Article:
by Saleha Mohsin, Jennifer Jacobs and Anna Edgerton
Treasury Secretary Steven Mnuchin and Republican congressional leaders tried to tamp down fears of a global trade war as President Donald Trump came under pressure from his own party to stop or at least curtail steep tariffs on steel and aluminum announced last week.
“We are not looking to get into trade wars,” Mnuchin said Tuesday during a congressional committee hearing when asked about the tariffs, adding that he is “supportive” of imposing the broad duties Trump announced.
But Republican lawmakers are pressuring Trump to at least limit the reach of the tariffs. One of Trump’s closest Senate allies, David Perdue, suggested on Tuesday that the president may be open to changes on how the levies might be applied, sending U.S. stocks rising with the S&P 500 Index up 0.2 percent at 3:14 p.m in New York.
“There is a lot of concern among Republican senators that this could metastasize into a broader trade war,” Senate Majority Leader Mitch McConnell, a Kentucky Republican, told reporters. Asked if White House is listening, he replied, “I think they are.”
The president also is facing push-back within his administration. White House economic adviser Gary Cohn is summoning executives from U.S. companies that depend on the metals to meet this week with Trump to make the case that the tariffs will cost more jobs than they save and damage the U.S. economy, according to two people familiar with the plan. Trump has told advisers he believes the former Goldman Sachs Group Inc. executive will leave the administration if he imposes the tariffs, said people familiar with the matter.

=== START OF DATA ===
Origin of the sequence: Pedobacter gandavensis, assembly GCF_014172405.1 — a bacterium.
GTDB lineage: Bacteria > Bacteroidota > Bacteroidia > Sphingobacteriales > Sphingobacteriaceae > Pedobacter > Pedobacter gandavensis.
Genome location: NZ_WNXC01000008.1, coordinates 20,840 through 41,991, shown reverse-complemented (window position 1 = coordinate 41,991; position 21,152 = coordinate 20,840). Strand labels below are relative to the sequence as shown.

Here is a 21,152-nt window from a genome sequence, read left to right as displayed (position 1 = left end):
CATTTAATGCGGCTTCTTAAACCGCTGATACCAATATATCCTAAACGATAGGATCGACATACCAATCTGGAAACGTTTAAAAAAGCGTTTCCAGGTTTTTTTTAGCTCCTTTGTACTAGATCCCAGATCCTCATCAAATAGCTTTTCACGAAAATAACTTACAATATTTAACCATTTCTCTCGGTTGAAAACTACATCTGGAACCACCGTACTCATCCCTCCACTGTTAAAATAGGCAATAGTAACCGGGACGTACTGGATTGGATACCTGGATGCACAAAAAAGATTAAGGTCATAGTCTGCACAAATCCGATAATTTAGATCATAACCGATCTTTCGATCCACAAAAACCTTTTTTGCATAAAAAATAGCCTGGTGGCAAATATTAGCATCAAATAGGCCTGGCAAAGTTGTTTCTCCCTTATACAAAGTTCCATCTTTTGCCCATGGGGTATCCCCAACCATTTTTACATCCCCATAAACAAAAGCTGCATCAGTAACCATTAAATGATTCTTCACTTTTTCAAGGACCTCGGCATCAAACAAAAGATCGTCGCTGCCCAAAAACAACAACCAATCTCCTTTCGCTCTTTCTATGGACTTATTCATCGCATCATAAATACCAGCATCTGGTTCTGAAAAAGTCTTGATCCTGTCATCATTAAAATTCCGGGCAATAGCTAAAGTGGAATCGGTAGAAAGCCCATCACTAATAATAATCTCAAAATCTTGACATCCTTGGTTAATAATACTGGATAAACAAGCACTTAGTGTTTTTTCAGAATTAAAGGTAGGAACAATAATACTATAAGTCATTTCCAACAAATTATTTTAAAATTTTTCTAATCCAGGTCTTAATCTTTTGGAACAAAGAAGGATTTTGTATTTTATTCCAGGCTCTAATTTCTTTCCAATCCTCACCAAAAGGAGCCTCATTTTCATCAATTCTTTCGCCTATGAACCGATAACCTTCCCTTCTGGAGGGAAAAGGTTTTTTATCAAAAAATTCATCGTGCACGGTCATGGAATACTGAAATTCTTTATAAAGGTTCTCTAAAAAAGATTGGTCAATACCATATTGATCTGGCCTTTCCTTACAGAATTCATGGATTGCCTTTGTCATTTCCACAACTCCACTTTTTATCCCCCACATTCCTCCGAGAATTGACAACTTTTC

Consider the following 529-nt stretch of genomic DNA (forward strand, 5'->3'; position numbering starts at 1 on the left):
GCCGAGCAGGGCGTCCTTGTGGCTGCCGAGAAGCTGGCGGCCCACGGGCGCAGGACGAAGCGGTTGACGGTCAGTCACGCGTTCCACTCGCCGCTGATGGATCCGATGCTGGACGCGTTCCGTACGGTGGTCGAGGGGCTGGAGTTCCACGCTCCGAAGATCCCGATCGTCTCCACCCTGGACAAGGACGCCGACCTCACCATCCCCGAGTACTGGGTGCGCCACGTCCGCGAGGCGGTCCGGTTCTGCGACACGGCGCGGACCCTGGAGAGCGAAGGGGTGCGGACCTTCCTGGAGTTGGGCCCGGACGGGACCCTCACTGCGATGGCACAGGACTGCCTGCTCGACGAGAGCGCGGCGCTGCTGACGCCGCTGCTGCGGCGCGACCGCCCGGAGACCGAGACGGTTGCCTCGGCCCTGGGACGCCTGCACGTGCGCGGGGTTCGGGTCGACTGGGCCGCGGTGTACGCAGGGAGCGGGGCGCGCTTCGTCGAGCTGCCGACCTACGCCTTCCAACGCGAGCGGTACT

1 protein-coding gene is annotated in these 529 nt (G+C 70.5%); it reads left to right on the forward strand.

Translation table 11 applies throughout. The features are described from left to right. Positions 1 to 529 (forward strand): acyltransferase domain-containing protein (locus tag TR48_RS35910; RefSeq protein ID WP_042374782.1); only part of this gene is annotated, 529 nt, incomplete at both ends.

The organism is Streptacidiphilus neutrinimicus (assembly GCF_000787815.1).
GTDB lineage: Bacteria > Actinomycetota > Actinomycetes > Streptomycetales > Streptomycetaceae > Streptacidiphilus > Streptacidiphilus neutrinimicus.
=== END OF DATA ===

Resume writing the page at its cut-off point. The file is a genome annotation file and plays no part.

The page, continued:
Republicans in Congress are undertaking an unusual public campaign to thwart broad tariffs of 25 percent on imported steel and 10 percent on aluminum. House Speaker Paul Ryan on Tuesday urged the president to “be more surgical” in penalizing trade abuses to prevent “any kind of unintended consequences or collateral damage.”
Senator Orrin Hatch, the Utah Republican who is chairman of the Finance Committee, released a letter he was sending to Trump expressing his “deep concerns” and warning that the tariffs would undermine the economic benefits of the tax cuts the president signed into law in December.
The threat of retaliation and escalating tit-for-tat penalties damaging growth around the world is already rising. The European Union warned it would respond with its own 25 percent tariff to hit $3.5 billion of U.S. goods. The EU is targeting iconic U.S. brands produced in key Republican states on a range of consumer, agricultural and steel products that will be levied if Trump goes through on his tariff threat, according to a list drawn up by the European Commission.
Trump vowed on Monday to stand fast, telling reporters, “We’re not backing down.” After announcing the steel and aluminum tariffs, the president tweeted on Friday,“trade wars are good, and easy to win.”
The split in the Republican ranks on trade is coming to a head as the party struggles to hold a previously safe House seat in a special election in steel country. Trump plans to visit the area on Saturday, a few days before the vote in southwestern Pennsylvania, where a recent poll shows a Democrat slightly ahead in a district Trump carried by 20 percentage points in 2016.
Tariff supporters are pressing Trump to announce the measures during his visit to mobilize GOP voters, but Cohn is pushing back with the meeting of executives to make the case that trade sanctions will damage the economy and hurt the president’s own re-election campaign in 2020. The White House session with Trump later this week will include representatives of breweries, beverage-can manufacturers and automakers, along with the oil industry, said the people, who spoke on condition of anonymity to discuss a policy disagreement.